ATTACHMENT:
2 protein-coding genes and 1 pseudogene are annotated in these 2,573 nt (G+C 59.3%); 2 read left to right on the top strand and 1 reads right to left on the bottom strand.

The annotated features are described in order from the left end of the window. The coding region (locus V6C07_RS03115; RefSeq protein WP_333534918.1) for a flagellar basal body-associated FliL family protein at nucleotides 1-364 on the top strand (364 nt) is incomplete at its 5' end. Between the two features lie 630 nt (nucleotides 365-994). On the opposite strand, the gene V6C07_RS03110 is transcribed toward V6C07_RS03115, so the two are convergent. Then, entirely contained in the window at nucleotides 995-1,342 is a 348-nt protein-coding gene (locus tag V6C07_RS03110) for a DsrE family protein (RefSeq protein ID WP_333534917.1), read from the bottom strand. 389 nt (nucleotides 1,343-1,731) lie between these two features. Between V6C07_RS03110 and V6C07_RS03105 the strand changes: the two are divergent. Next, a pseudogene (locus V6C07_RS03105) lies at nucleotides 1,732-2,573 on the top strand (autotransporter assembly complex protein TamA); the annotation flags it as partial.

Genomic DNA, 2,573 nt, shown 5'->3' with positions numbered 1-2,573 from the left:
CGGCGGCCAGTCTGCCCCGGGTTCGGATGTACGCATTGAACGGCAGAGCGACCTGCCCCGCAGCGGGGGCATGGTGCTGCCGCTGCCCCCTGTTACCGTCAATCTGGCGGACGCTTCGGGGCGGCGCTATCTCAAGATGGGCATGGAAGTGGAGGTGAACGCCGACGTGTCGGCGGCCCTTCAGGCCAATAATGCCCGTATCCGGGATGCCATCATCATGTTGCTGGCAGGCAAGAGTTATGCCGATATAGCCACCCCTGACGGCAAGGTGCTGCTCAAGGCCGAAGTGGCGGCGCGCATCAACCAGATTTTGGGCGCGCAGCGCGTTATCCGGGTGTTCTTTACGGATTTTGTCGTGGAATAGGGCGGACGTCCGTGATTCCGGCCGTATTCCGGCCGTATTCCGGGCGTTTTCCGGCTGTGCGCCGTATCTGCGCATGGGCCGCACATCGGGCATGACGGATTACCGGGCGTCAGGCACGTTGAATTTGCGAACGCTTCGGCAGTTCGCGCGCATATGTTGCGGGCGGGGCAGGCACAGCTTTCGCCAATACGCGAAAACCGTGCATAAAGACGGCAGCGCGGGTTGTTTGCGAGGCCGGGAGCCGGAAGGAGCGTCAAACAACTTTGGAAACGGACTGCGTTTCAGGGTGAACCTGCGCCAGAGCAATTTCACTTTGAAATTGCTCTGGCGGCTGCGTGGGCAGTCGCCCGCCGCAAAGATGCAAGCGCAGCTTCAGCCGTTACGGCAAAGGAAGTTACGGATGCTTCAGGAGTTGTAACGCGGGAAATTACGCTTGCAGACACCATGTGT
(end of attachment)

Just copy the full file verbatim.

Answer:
2 protein-coding genes and 1 pseudogene are annotated in these 2,573 nt (G+C 59.3%); 2 read left to right on the top strand and 1 reads right to left on the bottom strand.

The annotated features are described in order from the left end of the window. The coding region (locus V6C07_RS03115; RefSeq protein WP_333534918.1) for a flagellar basal body-associated FliL family protein at nucleotides 1-364 on the top strand (364 nt) is incomplete at its 5' end. Between the two features lie 630 nt (nucleotides 365-994). On the opposite strand, the gene V6C07_RS03110 is transcribed toward V6C07_RS03115, so the two are convergent. Then, entirely contained in the window at nucleotides 995-1,342 is a 348-nt protein-coding gene (locus tag V6C07_RS03110) for a DsrE family protein (RefSeq protein ID WP_333534917.1), read from the bottom strand. 389 nt (nucleotides 1,343-1,731) lie between these two features. Between V6C07_RS03110 and V6C07_RS03105 the strand changes: the two are divergent. Next, a pseudogene (locus V6C07_RS03105) lies at nucleotides 1,732-2,573 on the top strand (autotransporter assembly complex protein TamA); the annotation flags it as partial.

Genomic DNA, 2,573 nt, shown 5'->3' with positions numbered 1-2,573 from the left:
CGGCGGCCAGTCTGCCCCGGGTTCGGATGTACGCATTGAACGGCAGAGCGACCTGCCCCGCAGCGGGGGCATGGTGCTGCCGCTGCCCCCTGTTACCGTCAATCTGGCGGACGCTTCGGGGCGGCGCTATCTCAAGATGGGCATGGAAGTGGAGGTGAACGCCGACGTGTCGGCGGCCCTTCAGGCCAATAATGCCCGTATCCGGGATGCCATCATCATGTTGCTGGCAGGCAAGAGTTATGCCGATATAGCCACCCCTGACGGCAAGGTGCTGCTCAAGGCCGAAGTGGCGGCGCGCATCAACCAGATTTTGGGCGCGCAGCGCGTTATCCGGGTGTTCTTTACGGATTTTGTCGTGGAATAGGGCGGACGTCCGTGATTCCGGCCGTATTCCGGCCGTATTCCGGGCGTTTTCCGGCTGTGCGCCGTATCTGCGCATGGGCCGCACATCGGGCATGACGGATTACCGGGCGTCAGGCACGTTGAATTTGCGAACGCTTCGGCAGTTCGCGCGCATATGTTGCGGGCGGGGCAGGCACAGCTTTCGCCAATACGCGAAAACCGTGCATAAAGACGGCAGCGCGGGTTGTTTGCGAGGCCGGGAGCCGGAAGGAGCGTCAAACAACTTTGGAAACGGACTGCGTTTCAGGGTGAACCTGCGCCAGAGCAATTTCACTTTGAAATTGCTCTGGCGGCTGCGTGGGCAGTCGCCCGCCGCAAAGATGCAAGCGCAGCTTCAGCCGTTACGGCAAAGGAAGTTACGGATGCTTCAGGAGTTGTAACGCGGGAAATTACGCTTGCAGACACCATGTGT